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B.E. F.A.S.T. for stroke: Why it’s important to act quickly

B.E. F.A.S.T. for stroke: Why it’s important to act quickly

Did you know that stroke is a leading cause of death and disability among Americans? Take a few minutes during American Stroke Month this May to learn how and when to B.E. F.A.S.T. for stroke.

Receiving medical treatment quickly after a stroke occurs can be lifesaving and limit the amount of damage done to the brain. West Jefferson Medical Center holds a prestigious accreditation by The Joint Commission as a Comprehensive Stroke Center. Here, our team shares the details about stroke below.

The facts about stroke

With two main types, strokes impact the brain in different ways. Ischemic strokes occur when a blood clot blocks the flow of blood to the brain, depriving brain tissue of essential oxygen and nutrients. Hemorrhagic strokes occur when a blood vessel in the brain ruptures, flooding the brain with blood.

Regardless of the type of stroke, fast action is essential. The longer a stroke goes untreated, the more the brain can be damaged. Prompt treatment can limit the damage done to the brain, lessening the impact on the body.

The signs of a stroke you should know

Every person should know the symptoms of stroke, but it can also be challenging to remember when an emergency occurs.

Memorizing the B.E. F.A.S.T. acronym can help you remember the signs of stroke and what to do:

  • Balance. Have the person walk a short distance, looking for signs that his or her balance or coordination are off kilter.
  • Eyes. Ask whether the person is experiencing vision changes, such as double vision.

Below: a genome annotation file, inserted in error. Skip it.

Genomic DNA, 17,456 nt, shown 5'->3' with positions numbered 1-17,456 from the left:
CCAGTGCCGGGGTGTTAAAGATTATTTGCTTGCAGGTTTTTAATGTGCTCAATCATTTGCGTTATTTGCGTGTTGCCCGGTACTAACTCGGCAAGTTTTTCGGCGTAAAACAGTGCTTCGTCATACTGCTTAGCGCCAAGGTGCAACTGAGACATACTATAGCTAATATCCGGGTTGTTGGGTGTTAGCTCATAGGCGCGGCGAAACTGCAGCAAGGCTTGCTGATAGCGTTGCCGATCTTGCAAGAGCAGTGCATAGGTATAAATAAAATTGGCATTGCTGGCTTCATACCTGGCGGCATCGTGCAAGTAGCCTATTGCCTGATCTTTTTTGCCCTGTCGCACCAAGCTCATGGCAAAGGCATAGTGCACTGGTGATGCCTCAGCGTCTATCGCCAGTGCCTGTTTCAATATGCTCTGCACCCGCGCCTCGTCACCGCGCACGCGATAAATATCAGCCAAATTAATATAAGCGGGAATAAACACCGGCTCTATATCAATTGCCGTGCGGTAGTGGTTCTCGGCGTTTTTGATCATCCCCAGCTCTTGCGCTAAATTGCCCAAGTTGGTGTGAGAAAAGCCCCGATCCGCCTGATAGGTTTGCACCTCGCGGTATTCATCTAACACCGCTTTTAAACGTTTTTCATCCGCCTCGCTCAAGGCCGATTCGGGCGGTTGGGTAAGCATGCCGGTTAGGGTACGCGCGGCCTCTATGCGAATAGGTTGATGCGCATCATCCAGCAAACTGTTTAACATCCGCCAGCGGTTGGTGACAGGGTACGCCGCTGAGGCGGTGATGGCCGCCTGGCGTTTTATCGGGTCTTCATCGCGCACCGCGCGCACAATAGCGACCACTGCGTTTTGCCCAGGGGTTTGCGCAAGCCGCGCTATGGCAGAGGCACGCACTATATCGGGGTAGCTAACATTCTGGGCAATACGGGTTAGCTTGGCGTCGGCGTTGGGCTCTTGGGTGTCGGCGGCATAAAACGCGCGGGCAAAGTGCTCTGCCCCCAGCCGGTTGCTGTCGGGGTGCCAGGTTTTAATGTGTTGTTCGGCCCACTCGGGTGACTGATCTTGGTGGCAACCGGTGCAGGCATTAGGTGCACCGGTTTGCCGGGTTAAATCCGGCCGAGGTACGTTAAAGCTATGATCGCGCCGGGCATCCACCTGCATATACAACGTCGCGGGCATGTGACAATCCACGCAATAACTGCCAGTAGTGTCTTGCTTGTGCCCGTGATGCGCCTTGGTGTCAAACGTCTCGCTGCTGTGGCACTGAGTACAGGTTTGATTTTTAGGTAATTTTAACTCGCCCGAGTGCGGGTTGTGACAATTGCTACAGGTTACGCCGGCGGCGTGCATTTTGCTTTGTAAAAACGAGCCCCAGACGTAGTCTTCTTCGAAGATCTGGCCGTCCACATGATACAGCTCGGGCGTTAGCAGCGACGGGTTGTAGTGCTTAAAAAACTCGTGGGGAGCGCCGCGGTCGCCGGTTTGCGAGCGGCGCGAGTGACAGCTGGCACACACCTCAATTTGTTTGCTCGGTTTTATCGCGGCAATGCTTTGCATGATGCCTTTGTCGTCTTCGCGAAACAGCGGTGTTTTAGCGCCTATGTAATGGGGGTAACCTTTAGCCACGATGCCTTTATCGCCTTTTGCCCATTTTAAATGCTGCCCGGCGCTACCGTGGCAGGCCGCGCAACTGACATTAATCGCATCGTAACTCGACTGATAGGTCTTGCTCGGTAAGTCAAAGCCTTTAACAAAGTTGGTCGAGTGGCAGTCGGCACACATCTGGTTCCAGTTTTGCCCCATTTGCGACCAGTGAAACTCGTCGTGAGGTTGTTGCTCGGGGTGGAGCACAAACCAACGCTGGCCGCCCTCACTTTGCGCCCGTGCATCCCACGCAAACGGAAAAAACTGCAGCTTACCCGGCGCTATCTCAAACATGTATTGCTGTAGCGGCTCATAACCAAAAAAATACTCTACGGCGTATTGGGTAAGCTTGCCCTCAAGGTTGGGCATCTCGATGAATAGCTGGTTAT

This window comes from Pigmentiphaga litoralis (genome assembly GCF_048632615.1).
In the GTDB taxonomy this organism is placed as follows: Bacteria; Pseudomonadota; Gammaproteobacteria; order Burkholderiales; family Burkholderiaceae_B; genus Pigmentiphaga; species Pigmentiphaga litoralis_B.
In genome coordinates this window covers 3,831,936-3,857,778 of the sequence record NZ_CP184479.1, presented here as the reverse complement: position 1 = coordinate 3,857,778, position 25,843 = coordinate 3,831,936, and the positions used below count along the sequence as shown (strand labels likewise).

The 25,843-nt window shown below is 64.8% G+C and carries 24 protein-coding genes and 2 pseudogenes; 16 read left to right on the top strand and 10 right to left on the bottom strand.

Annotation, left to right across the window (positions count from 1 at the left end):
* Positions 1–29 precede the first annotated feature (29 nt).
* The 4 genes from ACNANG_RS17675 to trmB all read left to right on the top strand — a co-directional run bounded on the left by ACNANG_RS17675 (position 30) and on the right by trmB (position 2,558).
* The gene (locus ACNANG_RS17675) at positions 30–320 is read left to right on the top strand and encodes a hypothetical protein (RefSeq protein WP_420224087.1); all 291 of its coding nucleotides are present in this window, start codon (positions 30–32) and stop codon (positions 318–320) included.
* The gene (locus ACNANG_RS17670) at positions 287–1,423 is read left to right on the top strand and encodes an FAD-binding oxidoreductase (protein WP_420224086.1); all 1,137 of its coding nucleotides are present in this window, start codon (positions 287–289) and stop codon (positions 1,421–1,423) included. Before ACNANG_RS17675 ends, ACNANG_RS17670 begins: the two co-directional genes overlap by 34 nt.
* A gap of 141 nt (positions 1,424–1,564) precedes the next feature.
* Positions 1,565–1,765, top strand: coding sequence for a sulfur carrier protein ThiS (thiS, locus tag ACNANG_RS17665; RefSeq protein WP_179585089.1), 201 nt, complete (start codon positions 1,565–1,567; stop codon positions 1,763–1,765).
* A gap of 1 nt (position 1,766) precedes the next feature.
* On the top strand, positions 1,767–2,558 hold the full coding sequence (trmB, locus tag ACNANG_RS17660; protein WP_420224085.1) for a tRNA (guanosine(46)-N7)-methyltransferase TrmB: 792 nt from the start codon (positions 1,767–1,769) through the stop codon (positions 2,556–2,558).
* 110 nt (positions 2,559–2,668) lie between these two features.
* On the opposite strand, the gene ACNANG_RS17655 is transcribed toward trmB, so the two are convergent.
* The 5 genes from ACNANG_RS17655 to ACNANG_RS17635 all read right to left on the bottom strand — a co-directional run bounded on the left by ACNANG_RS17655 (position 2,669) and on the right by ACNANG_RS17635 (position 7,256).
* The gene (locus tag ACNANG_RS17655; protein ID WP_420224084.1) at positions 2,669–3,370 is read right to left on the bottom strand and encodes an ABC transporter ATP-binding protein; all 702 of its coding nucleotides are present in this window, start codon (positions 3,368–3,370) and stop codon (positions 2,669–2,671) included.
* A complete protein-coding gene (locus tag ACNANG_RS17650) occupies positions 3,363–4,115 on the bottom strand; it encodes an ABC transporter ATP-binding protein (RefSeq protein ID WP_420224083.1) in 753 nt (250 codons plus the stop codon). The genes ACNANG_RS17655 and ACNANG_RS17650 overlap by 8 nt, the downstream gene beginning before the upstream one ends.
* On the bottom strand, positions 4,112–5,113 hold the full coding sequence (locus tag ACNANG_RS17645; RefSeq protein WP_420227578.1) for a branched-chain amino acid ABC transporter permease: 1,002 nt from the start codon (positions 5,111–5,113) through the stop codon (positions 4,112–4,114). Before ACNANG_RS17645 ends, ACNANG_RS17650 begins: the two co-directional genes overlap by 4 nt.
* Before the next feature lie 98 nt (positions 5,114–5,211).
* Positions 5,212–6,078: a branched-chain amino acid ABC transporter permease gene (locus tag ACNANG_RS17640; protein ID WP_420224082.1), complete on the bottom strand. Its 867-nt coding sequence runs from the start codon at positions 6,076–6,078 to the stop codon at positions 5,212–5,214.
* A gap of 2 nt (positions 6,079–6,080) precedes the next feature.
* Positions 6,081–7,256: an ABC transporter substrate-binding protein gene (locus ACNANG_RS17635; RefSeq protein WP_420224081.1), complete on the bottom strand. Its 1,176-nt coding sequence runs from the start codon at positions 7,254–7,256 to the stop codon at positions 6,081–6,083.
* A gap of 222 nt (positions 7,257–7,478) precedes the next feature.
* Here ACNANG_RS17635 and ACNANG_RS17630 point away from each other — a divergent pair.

• Face. Ask the person to smile and look for face drooping, particularly on one side.
  • Arms. Have the person raise both arms, looking for signs of weakness or drooping in one arm.
  • Speech. Have the person repeat a short phrase to determine whether he or she has trouble speaking or confusion.
  • Time. If someone is experiencing any of the symptoms listed above, it’s time to call 911.

Other symptoms of stroke can include sudden numbness on one side of the body, a sudden severe headache and sudden dizziness. Note that each of those symptoms includes the word sudden. The sudden onset of symptoms is often a sign of an emergency.

What you can do to prevent a stroke

Believe it or not, you’re in control of your risk for stroke. While you can’t fully prevent all strokes, most strokes are caused by a controllable risk factor, such as:

  • High blood pressure
  • Obesity
  • Physical inactivity
  • Poor diet
  • Smoking

Stroke prevention starts with taking a close look at your habits. Lower your risk of stroke by exercising regularly, eating a diet low in saturated fat and sodium, and not smoking.

Making changes to your diet and moving your body more often can help you get to and maintain a healthy weight. Those two steps can also help you lower your blood pressure. If you have been diagnosed with high blood pressure, work with your primary care provider to get your blood pressure into a healthier range through lifestyle changes and medication, if needed.

By taking action to lower your risk and learning the signs of stroke, you’re doing your best to protect your health and your loved ones’ health. That’s a stroke of genius if you ask us!

Recovering after a stroke is a complex process. Trust the Stroke Specialty Rehabilitation Program at West Jefferson Medical Center for personalized, comprehensive care.